An anthology series, following a fictional newspaper’s final issue after the owner dies, each section of the film covers one of the stories published. Like many of Wes Anderson’s films, his singular style serves up so many details that you might need to watch it more than once to pick up on them all. It’s densely populated with witticisms, as well as melancholic reflections on the nature of memorialising the past.

The Green Knight

David Lowery’s interpretation of the anonymous Arthurian poem, Sir Gawain and the Green Knight, provides a much deserved spotlight for Dev Patel’s charisma and allows him to shoulder most of the narrative alone. A high fantasy with stunning cinematography and visuals, The Green Knight is preoccupied with humanity’s relationship with nature, the temporary nature of our time on earth, and the creation of legend in light of our short tenure.

Petite Maman

Told from a child’s point of view, Céline Sciamma’s Petite Maman employs very little exposition, preferring instead to let the audience work at the same pace as the eight-year-old protagonist, Nelly. She befriends a young girl playing in the woods behind her childhood home, whom she gradually realises is her mother at eight years old. This fantastical experience gives Nelly a means to understand her mother more deeply, as well as process her own grief at her grandmother’s passing, all of which is explored with Sciamma’s characteristic tenderness.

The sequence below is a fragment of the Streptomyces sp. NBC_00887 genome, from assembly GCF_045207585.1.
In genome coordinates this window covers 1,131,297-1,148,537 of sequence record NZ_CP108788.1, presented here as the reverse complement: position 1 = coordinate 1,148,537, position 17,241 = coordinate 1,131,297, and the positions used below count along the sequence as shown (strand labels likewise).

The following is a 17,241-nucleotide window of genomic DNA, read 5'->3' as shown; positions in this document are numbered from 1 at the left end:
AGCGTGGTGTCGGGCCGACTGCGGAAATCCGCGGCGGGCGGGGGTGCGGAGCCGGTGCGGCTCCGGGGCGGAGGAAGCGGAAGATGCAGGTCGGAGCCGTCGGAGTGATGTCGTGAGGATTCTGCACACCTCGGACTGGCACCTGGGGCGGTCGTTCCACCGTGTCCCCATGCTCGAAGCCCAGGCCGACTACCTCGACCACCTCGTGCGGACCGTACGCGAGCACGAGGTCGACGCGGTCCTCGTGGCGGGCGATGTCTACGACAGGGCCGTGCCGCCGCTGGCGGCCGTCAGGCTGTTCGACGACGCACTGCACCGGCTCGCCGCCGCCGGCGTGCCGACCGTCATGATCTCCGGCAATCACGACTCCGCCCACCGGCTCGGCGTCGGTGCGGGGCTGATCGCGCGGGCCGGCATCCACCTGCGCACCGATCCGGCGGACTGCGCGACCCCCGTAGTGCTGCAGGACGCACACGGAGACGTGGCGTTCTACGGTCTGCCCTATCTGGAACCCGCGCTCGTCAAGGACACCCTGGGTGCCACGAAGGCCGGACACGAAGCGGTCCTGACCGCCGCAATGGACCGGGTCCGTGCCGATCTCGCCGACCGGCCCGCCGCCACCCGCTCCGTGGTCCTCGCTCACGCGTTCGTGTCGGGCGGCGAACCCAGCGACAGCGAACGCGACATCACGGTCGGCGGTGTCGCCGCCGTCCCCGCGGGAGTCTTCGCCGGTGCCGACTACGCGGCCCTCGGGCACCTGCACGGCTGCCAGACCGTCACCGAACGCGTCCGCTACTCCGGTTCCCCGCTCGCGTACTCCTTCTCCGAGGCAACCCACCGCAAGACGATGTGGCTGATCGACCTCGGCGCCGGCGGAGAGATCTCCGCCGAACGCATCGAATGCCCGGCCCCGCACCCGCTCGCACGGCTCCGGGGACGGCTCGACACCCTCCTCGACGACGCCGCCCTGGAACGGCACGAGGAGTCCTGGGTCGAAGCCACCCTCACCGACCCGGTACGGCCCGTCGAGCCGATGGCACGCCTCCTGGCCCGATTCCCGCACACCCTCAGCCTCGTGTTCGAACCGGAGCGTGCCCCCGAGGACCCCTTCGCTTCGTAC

Nicolas Cage takes social distancing to a new level, as his character Rob has spent the last decade living in a forest, sequestered from the rest of the world. But reality comes knocking in the form of pig-nappers, spurring the reclusive chef on a hunt for his beloved truffle-hunting pig. Alex Wolff is one of the standouts as a young hero-worshipper trying to find his identity in the world of food elitism. While the film is called Pig, it’s more focused on how artistically barren the fine dining restaurant industry is, tackling this topic in a totally unexpected way.

Shiva Baby

Equal parts romantic comedy and stress inducing thrill ride, Emma Seligman’s Shiva Baby follows college student Danielle as she attends a family member’s shiva. She’s confronted by her ex-girlfriend and her current sugar daddy, and the dialogue is equal parts hilarious, dry, and horribly uncomfortable. It’s directed as if it were a horror film, infusing Danielle’s socially awkward encounters with terror, especially when accentuated by the anxiety-ridden string score.


Sam and Tusker are a married couple embarking on a road trip through the Lake District as they deal with Tusker’s diagnosis of early onset dementia. Both characters share a love of astronomy, and the titular astronomical event evokes Tusker’s desire to be remembered for his time when he burned brightest, not for when he’s faded beyond recognition. Colin Firth and Stanley Tucci share a wonderful heartbreaking chemistry, but the real star of the film is undoubtedly their glorious knitwear collection.